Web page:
The Square

And so here we are. Another year, another film festival. This one’s got heaps of goodies to explore – screenings of Nikita, some exciting looking horror, the who-knows-what-it-will-be-like craziness of Dave Made A Maze… And once again, pass in hand, I’m going to as many as possible. And writing up as many as possible here. Will I make it to the end? Will I give up writing reviews halfway through? Will I fall asleep in the comfy seats at the Everyman (again)? Who knows?

So without further ado, onto the first film of the year!

The Square won the Palme d’Or at Cannes. This makes it serious cinema. Not a serious film, you understand, but serious cinema. A proper film. A film that people-who-know-about-film think is a really good film.

I didn’t much like it.

We follow museum curator Christian (Claes Bang) in his descent from suave media-savvy middle class chic to broken man, rummaging through the bins. Via daylight robbery, one-night stands, threatening letters, showdowns with children, and a monkey impersonator. So far, so good.

But the film sacrifices what little it has by way of narrative for a series of spectacular set-pieces. I can be as negative as I like about this film but I could never deny that it has some truly memorable (and toe-curling!) scenes. Similarly, there’s no escaping that its a beautiful film: some of the shots are absolutely stunning.

The strength of these elements only serves to throw the things it lacks into stronger contrast though. Put simply: I don’t care. Every other character in the film only really serves as a backdrop against which Christian’s flaws can be demonstrated – we scarcely see a conversation in which he is not involved. And at the end of the day that means I spent two and a half hours watching a man make some crummy decisions, employ a PR agency straight out of Nathan Barley, alienate everyone he should be close to, etc. etc. etc.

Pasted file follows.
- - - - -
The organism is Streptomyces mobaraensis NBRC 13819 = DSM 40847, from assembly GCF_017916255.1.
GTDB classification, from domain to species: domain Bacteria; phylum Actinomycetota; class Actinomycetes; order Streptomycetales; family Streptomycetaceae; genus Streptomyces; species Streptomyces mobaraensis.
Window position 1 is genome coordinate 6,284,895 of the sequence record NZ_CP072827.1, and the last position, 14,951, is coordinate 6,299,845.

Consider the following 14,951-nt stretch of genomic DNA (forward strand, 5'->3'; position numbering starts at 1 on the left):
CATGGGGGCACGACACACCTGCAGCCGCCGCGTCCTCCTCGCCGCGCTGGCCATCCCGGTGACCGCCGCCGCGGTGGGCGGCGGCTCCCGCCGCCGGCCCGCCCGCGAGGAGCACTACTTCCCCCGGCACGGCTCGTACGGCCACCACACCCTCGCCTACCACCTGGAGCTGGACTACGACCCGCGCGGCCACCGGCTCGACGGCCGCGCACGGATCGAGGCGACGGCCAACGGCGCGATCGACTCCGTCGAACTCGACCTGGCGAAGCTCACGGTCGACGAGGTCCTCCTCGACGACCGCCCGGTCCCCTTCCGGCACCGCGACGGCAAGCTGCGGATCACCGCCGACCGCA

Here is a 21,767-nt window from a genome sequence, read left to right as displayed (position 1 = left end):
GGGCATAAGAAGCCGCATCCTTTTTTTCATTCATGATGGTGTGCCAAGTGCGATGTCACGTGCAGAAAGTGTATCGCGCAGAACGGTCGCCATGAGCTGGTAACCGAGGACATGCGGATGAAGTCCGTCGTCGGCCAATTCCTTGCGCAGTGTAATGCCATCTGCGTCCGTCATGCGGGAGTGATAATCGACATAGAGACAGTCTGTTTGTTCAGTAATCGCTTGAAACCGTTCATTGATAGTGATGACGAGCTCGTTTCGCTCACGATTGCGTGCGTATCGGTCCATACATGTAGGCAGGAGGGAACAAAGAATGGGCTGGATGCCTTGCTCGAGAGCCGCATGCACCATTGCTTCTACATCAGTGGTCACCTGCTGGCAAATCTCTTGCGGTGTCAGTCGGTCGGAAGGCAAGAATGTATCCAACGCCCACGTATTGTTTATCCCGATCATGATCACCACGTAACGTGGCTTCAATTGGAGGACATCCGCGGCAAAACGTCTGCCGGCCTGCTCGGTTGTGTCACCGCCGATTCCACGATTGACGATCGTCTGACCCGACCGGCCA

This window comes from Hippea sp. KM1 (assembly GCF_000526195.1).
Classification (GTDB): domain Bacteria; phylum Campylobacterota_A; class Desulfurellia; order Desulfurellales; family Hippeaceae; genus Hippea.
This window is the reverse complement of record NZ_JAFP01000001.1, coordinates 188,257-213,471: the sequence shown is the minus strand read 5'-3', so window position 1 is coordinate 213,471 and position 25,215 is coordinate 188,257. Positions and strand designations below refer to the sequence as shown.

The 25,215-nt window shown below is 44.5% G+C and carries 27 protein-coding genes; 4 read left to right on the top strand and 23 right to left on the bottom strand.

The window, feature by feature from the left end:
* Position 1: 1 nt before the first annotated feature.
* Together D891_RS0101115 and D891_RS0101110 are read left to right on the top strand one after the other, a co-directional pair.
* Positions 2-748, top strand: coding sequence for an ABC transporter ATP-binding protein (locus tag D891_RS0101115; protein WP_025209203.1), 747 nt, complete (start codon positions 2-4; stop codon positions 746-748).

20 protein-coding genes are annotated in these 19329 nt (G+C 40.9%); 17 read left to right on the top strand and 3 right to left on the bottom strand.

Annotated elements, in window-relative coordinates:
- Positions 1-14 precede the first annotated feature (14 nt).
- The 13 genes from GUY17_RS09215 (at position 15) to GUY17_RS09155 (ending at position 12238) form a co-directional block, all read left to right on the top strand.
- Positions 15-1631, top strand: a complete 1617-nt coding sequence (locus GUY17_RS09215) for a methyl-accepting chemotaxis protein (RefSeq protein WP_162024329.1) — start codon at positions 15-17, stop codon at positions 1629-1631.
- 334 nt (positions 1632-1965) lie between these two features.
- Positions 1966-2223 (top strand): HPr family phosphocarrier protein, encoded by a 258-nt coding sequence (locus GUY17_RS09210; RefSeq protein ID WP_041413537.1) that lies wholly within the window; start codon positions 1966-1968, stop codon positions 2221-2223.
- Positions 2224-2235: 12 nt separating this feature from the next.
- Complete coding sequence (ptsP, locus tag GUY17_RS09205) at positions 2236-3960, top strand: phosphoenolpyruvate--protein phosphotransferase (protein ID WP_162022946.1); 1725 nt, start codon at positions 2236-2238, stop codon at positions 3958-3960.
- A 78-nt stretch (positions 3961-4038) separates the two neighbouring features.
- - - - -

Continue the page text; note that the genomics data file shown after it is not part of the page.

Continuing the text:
It looks amazing. Bits of it are fantastic. But as a film it just doesn’t hit the right notes. (But I’m not the Cannes jury…)

Drive

Having missed this at cinemas a few years ago and never really warmed to the idea of seeing it on a small screen, I was glad that this was given a second airing at the festival. It’s without doubt a pretty cinematic film and deserved to be shown on such as big screen. The soundtrack’s pretty killer too – definitely rewards a good sound system.

I’ll get the criticism out the way upfront. There wasn’t nearly enough driving in this film. Given the central premise, that Gosling is a supremely skilled driver, flitting between stunt driving, criminal getaway driving and race driving, you could be forgiven for expecting a fair bit of car action in this film. Its even called Drive, for heaven’s sake. We was robbed. After a pretty great opening sequence, all criminal driving flair to avoid the cops, we’re treated to one single measly car chase. And it’s not even as good as the opening sequence. That makes this film the equivalent of a Bond movie in which all the spy action takes place before the opening credits.

This is a shame. The rest of the film is fine. It’s mob justice, gang violence and petty thuggery tied up around a slender love/like story between Gosling, his neighbour and his neighbour’s permanently unlucky husband. It’s interesting enough, has some good and funny moments, and barrels along at a decent pace but it’s nothing all that special. Although maybe I’m just bitter the lack of driving.

A stylish film, an enjoyable film, a cinematic film, but one that never quite lives up to its potential.

Drinks
Wylam Pieces of What a tasty IPA from what I remember – though it obviously wasn’t striking enough to have made much of an impression on me. Maybe I ought to give this one another go…